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Newbie to group -- Hello -- Owner of Kodak DX6340

 
 
Midnight Moocher
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      05-11-2004
Hi.

Back a couple of months ago I bought a Kodak DX6340. It's a great little camera.

I most often use the Automatic setting whilst taking pictures, but am now looking into
other features it offers.

The camera offers a PAS mode.

Can someone tell me how exposure compensation, aperture compensation and shutter
speed are supposed to effect an image?

Also, why would I want to select the picture quality option of 'Best (3:2)' over 'Best'?
Is this something to do with 3:2 offering a better size for printing?

Thanks.


 
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Jim Townsend
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      05-11-2004
Midnight Moocher wrote:

> Hi.
>
> Back a couple of months ago I bought a Kodak DX6340. It's a great little camera.
>
> I most often use the Automatic setting whilst taking pictures, but am now looking into
> other features it offers.
>
> The camera offers a PAS mode.
>
> Can someone tell me how exposure compensation, aperture compensation and shutter
> speed are supposed to effect an image?


Positive (+) compensation makes your images lighter. This is handy for when
you're shooting an object where there is lots of bright backlighting (like sky).
Positive compensation prevents whatever your shooting from becoming a solid
black silhouette.

Negative compensation (-) makes your images darker. You'd use this when shooting a
small bright object with a large dark background. This compensation prevents the
object from being an overexposed bright blur.

> Also, why would I want to select the picture quality option of 'Best (3:2)' over 'Best'?
> Is this something to do with 3:2 offering a better size for printing?


Your camera normally produces a 4:3 image. (Fits most TV screens and computer monitors).

For printing 6" x 4" images, you have to crop a bit off the top and bottom of a 4:3 image..
By selecting 3:2, your camera does this for you at the time of shooting..


 
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Midnight Moocher
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      05-11-2004
> > Can someone tell me how exposure compensation, aperture compensation and shutter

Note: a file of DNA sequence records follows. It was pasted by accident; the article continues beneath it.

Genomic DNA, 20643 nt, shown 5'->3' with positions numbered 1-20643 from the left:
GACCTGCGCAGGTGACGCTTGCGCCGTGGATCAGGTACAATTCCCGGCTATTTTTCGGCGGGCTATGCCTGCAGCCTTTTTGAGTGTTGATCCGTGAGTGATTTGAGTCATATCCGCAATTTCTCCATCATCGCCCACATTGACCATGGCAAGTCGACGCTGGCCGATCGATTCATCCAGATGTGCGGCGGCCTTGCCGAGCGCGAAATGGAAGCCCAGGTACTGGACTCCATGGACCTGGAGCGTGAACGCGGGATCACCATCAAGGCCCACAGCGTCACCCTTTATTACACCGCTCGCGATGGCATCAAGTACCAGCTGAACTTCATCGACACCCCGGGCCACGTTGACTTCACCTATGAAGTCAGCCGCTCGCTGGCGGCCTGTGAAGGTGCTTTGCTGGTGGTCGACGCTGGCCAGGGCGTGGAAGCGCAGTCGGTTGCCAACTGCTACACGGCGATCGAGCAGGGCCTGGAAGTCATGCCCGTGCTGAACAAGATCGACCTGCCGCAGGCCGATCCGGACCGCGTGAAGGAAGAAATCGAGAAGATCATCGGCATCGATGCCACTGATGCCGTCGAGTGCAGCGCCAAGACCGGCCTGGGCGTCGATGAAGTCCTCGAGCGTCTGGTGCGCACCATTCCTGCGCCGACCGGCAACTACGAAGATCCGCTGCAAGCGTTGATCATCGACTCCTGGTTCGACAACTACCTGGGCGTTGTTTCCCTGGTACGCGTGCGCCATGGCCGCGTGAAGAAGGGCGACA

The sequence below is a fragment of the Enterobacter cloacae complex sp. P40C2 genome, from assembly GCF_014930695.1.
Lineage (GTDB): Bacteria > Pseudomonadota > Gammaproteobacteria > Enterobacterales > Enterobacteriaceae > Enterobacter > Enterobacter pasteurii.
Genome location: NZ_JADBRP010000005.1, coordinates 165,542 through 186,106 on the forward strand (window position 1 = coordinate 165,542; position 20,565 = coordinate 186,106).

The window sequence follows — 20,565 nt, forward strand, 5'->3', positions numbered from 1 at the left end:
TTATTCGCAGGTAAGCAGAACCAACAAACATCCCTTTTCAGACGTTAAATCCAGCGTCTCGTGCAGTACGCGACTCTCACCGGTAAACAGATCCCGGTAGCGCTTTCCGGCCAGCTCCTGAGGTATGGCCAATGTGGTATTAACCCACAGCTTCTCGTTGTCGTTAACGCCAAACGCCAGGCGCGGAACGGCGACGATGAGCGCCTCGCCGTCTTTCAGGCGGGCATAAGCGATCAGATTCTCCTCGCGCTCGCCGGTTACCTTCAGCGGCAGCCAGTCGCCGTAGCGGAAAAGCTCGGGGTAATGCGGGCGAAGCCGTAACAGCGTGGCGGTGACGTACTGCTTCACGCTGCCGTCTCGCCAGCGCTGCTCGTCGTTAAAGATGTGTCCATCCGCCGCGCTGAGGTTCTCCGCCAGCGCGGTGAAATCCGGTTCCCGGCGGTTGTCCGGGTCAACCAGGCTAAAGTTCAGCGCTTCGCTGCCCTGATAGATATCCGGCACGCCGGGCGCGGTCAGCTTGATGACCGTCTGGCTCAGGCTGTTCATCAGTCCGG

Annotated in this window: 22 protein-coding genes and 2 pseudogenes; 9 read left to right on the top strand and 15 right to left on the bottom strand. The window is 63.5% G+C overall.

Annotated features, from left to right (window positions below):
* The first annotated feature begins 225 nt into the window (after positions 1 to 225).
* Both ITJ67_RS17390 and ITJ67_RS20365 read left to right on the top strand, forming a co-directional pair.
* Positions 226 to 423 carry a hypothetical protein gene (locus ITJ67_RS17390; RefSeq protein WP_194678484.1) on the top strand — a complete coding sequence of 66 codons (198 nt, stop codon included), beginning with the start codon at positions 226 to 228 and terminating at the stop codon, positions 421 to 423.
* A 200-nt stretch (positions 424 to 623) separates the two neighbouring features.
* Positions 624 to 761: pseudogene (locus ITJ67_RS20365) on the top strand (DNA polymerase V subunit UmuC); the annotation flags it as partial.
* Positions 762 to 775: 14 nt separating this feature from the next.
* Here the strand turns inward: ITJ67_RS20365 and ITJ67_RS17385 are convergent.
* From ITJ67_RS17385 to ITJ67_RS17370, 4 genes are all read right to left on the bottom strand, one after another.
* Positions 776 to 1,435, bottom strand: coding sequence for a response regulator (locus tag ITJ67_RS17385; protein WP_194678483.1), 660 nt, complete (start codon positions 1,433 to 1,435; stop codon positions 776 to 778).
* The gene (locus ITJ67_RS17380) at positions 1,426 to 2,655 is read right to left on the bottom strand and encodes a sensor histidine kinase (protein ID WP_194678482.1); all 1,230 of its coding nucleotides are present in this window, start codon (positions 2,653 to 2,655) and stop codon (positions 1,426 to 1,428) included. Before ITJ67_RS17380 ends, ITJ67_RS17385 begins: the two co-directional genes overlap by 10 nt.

> > speed are supposed to effect an image?

>
> Positive (+) compensation makes your images lighter. This is handy for when
> you're shooting an object where there is lots of bright backlighting (like sky).
> Positive compensation prevents whatever your shooting from becoming a solid
> black silhouette.
>
> Negative compensation (-) makes your images darker. You'd use this when shooting a
> small bright object with a large dark background. This compensation prevents the
> object from being an overexposed bright blur.
>
> > Also, why would I want to select the picture quality option of 'Best (3:2)' over 'Best'?
> > Is this something to do with 3:2 offering a better size for printing?

>
> Your camera normally produces a 4:3 image. (Fits most TV screens and computer monitors).
>
> For printing 6" x 4" images, you have to crop a bit off the top and bottom of a 4:3 image..
> By selecting 3:2, your camera does this for you at the time of shooting..
>


Great explanation. Thanks very much for that.

One more question. The shutter speed. The deafult setting is 1/60. This can be increased several times up to 1/2000, or decreased to
4.0". Many options in between. What would be an example of increasing/decreasing the shutter speed?



 
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Dano
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      05-12-2004

>
> One more question. The shutter speed. The deafult setting is 1/60. This

can be increased several times up to 1/2000, or decreased to
> 4.0". Many options in between. What would be an example of

increasing/decreasing the shutter speed?


Your camera shouldn't have a "default " shutter speed setting. It should